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An Embarrassment of Riches

Alok Rai

By Penguin
Penguin, Delhi, 2007, pp. 533, 570, Rs. 395.00

By Penguin
Penguin, Delhi, 2007, pp. 459, 487, 450, Rs. 395.00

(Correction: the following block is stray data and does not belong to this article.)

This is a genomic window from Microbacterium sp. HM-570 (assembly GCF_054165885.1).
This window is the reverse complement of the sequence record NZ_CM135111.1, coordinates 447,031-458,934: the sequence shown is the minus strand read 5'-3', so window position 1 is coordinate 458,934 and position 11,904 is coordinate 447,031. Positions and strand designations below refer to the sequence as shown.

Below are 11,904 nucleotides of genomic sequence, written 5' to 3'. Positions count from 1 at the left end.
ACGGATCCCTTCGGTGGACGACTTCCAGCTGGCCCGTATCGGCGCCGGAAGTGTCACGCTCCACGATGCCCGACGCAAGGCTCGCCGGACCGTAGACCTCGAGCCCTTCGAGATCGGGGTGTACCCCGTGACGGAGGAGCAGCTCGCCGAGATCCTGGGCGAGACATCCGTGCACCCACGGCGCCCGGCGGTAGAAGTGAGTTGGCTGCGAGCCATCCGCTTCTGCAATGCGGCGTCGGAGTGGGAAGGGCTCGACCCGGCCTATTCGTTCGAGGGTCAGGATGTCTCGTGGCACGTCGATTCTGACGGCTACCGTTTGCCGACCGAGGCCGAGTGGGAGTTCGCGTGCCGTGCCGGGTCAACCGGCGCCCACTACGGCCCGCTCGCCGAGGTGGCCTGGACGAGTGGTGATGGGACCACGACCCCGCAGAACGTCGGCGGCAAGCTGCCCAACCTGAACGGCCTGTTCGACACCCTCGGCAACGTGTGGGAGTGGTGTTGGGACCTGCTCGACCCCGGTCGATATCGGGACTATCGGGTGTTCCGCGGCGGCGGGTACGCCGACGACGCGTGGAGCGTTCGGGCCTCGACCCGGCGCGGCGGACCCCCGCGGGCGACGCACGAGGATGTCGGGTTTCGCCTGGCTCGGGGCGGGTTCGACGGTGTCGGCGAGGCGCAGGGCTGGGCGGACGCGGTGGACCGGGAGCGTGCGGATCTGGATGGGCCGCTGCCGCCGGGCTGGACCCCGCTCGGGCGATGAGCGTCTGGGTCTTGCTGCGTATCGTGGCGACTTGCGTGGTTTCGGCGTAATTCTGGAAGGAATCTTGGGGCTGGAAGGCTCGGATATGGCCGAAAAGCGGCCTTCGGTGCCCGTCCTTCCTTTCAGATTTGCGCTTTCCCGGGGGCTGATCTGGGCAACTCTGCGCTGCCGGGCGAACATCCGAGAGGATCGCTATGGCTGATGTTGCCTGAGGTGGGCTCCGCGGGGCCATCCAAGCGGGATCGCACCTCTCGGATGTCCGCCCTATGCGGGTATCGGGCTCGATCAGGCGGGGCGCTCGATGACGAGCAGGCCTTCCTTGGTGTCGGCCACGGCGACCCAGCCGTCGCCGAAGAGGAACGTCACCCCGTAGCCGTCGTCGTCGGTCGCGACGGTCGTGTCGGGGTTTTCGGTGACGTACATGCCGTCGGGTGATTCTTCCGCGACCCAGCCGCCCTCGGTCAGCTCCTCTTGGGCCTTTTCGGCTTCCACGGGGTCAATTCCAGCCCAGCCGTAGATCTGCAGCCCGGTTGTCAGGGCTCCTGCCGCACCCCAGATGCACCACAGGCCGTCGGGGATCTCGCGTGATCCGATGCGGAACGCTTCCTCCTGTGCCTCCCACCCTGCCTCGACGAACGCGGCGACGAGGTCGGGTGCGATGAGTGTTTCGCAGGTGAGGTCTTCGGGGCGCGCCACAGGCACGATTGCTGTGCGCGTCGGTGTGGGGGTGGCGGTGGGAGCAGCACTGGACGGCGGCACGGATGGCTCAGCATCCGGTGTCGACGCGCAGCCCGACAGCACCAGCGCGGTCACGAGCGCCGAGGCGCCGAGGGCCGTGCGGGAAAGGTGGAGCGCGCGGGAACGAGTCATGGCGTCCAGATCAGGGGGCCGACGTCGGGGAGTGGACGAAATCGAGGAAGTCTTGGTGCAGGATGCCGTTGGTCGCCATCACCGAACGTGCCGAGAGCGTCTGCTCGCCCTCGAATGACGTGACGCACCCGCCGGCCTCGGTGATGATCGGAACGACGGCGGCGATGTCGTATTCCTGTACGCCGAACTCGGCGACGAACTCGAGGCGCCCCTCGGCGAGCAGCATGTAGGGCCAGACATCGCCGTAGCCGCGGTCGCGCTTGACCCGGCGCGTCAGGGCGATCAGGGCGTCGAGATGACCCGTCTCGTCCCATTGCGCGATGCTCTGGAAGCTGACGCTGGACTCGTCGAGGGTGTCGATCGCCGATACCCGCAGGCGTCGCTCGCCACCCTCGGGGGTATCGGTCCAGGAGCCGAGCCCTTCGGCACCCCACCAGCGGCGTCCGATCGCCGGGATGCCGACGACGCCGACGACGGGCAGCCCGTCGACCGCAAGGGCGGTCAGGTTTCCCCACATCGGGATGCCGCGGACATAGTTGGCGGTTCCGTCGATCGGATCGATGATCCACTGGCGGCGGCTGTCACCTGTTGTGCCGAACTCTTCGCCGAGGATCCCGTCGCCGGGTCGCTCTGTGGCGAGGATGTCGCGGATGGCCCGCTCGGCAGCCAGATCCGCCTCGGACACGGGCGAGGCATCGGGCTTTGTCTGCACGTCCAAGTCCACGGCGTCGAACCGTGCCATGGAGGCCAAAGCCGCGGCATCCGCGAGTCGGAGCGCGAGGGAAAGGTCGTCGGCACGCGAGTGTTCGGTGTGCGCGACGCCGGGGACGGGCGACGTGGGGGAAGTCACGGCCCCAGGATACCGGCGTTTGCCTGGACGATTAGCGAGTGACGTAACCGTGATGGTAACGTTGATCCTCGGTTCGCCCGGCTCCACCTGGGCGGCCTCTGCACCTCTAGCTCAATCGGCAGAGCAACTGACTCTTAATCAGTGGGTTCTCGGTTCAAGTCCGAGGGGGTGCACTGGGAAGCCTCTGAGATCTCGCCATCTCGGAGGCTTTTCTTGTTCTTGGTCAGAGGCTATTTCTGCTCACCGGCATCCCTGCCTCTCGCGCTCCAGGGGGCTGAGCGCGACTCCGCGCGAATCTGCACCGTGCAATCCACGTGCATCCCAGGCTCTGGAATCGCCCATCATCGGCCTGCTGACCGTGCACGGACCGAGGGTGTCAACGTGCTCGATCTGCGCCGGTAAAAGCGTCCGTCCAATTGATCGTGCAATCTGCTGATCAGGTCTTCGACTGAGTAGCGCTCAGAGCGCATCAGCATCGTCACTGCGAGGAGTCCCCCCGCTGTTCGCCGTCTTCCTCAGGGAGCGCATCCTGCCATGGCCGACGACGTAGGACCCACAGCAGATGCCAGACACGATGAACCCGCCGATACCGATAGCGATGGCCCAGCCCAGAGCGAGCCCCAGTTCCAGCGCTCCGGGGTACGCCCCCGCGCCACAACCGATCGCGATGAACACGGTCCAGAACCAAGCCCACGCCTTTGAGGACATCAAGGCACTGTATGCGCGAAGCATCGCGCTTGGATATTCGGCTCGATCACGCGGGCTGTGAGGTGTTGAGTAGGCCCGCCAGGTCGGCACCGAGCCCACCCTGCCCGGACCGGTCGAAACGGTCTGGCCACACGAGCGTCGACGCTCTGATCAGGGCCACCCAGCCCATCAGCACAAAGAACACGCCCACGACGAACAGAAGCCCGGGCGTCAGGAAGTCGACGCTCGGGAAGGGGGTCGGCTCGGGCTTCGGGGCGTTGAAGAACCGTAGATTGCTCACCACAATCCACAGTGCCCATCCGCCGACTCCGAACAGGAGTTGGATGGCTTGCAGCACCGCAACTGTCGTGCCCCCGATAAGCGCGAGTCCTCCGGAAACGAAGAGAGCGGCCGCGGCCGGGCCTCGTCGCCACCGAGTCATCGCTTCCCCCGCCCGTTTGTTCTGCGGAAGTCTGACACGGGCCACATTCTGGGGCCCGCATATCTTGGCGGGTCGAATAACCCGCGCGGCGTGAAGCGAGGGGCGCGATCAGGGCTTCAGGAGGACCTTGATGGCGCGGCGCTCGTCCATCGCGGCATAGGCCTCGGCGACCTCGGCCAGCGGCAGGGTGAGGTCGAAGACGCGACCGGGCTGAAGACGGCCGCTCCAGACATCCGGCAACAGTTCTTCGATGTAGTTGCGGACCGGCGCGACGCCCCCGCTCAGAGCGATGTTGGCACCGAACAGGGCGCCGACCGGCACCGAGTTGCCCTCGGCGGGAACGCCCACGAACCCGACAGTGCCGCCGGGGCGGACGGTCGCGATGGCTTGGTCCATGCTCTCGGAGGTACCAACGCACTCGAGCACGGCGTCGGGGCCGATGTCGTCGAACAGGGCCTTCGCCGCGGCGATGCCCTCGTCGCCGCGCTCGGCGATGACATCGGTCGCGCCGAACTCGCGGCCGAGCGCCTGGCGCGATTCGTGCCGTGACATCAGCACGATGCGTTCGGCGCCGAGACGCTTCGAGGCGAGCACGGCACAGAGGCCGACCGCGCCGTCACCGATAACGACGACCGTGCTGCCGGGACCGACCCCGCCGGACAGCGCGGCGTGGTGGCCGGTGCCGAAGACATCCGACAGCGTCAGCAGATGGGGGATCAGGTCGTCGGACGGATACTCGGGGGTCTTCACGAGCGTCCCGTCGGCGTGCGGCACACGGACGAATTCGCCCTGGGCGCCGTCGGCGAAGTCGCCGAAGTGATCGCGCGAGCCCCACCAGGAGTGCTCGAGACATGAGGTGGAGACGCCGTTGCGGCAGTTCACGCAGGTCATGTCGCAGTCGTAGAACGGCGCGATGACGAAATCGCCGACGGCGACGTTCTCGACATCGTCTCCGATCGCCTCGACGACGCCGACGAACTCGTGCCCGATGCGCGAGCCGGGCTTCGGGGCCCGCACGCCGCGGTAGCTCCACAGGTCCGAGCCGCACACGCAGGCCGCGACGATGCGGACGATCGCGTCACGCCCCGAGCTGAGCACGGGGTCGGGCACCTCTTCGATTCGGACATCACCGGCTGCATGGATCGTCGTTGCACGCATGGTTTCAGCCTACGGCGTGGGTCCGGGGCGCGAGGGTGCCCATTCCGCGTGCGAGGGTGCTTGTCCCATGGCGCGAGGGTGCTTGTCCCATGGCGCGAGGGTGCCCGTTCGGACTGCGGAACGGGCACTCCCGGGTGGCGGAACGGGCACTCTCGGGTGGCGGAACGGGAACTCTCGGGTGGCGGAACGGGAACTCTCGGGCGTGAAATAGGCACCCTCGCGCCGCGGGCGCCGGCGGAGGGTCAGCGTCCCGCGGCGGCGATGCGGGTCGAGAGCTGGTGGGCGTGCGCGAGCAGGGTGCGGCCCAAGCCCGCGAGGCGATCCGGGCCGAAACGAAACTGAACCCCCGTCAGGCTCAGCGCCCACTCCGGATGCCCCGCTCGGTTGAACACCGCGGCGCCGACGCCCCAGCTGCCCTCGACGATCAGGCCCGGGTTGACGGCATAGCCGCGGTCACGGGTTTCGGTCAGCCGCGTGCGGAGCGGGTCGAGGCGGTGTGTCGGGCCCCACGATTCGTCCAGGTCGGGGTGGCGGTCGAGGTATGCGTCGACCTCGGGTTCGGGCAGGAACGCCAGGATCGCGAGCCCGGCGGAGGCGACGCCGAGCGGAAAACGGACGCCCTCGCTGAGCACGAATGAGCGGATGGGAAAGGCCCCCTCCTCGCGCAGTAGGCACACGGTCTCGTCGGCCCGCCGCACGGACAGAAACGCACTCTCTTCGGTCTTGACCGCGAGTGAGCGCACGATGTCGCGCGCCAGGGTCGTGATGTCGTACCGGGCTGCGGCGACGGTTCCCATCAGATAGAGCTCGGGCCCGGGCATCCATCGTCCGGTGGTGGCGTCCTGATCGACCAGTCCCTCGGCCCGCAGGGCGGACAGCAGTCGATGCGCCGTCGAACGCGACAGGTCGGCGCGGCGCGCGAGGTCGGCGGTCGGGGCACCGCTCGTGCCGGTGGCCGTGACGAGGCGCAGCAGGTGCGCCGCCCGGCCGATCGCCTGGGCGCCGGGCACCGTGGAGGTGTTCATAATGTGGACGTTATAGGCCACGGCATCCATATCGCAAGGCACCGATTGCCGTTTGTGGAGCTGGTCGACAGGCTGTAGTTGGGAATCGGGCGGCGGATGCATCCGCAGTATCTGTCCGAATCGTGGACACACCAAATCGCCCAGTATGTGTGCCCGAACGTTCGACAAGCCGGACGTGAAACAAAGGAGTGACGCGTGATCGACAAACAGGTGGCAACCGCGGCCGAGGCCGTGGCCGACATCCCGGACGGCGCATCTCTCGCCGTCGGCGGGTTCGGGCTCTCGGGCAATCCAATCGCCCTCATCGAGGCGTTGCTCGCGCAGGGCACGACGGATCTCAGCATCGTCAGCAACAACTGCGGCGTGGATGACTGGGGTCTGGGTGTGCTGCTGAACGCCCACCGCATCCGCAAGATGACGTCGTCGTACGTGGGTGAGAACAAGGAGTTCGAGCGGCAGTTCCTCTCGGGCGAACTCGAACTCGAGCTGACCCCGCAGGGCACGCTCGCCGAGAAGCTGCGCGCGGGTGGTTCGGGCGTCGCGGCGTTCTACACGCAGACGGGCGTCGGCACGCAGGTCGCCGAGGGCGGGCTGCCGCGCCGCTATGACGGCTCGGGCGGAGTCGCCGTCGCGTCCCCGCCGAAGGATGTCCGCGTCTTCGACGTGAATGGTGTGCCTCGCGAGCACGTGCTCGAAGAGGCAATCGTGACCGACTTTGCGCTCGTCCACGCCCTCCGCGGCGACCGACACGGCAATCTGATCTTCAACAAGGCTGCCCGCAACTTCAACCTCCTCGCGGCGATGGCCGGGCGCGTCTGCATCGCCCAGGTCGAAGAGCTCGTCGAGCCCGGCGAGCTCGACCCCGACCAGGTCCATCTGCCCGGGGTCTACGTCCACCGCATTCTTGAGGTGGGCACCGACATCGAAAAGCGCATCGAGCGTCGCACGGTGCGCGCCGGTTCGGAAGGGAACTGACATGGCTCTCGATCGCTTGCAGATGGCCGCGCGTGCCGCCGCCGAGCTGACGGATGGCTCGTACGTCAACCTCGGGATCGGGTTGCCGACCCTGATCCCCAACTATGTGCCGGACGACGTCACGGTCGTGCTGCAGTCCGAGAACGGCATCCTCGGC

In celebration of 20 years of publishing in India, Penguin India have produced a handsome set of five fat volumes: two of fiction, and three of non-fiction. This is, in fact, a variant on the publishing strategy that was employed by Penguin UK. They published short pieces and extracts from things on their backlists in the small, Penguin 60s format, designed to slip into pockets. These fat volumes won’t fit into any pockets I can imagine, but they are a particularly Indian, cost-effective way of packing a lot of value into a set of volumes that will, even unread, embellish any bookshelf. On the other hand, there is a lot of good reading here—which is hardly surprising, as the extracts and short pieces are drawn from a very wide range indeed. Thus, Desani is there, Hatted and all, in the fiction volume. Hatterr was first published in 1948 in the U.K., but Penguin India had the good sense to appropriate the Original Prankster by virtue of a reprint in 1998. So are Jawaharlal Nehru and P.V. Narasimha Rao, Mother Teresa and Osho a.k.a. Rajneesh. Premchand and Tagore are here through chronologically apt translations, and the Redoubtable Rao, who puts in an appearance in the non-fiction volumes through a pained and painful account of his doing, non-doing and undoing in the Babri Masjid fiasco, is also present in the fiction volumes as the author of something called The Insider, published in 1998—i.e. probably written sometime after the undoing, when he had ceased to be ‘The Insider’. (So does the no less redoubtable Roy, Arundhati. She is there with an extract from God in the fiction volumes, as well as a splendid defence of the writer’s vocation in ‘The Ladies Have Feelings, So…’ in non-fiction, vol. 3. Likewise Seth, Vikram.)   In some respects, these volumes are very much like India itself—there is everybody and everything here, but one searches in vain for some higher principle of order. Chronology would be simply chaotic—year of publication, year of translation, year of reprint?—so the unnamed editors have resorted to the most modest ordering principle of all—the alphabet. The authors are there in alphabetical order. Thus, the non-fiction volumes open with Bill Aitken and Mani Shankar Aiyar and close with Fareed Zakaria on ‘The Future of Freedom’: a 2003 piece on what we too are unaccountably pleased to call ...

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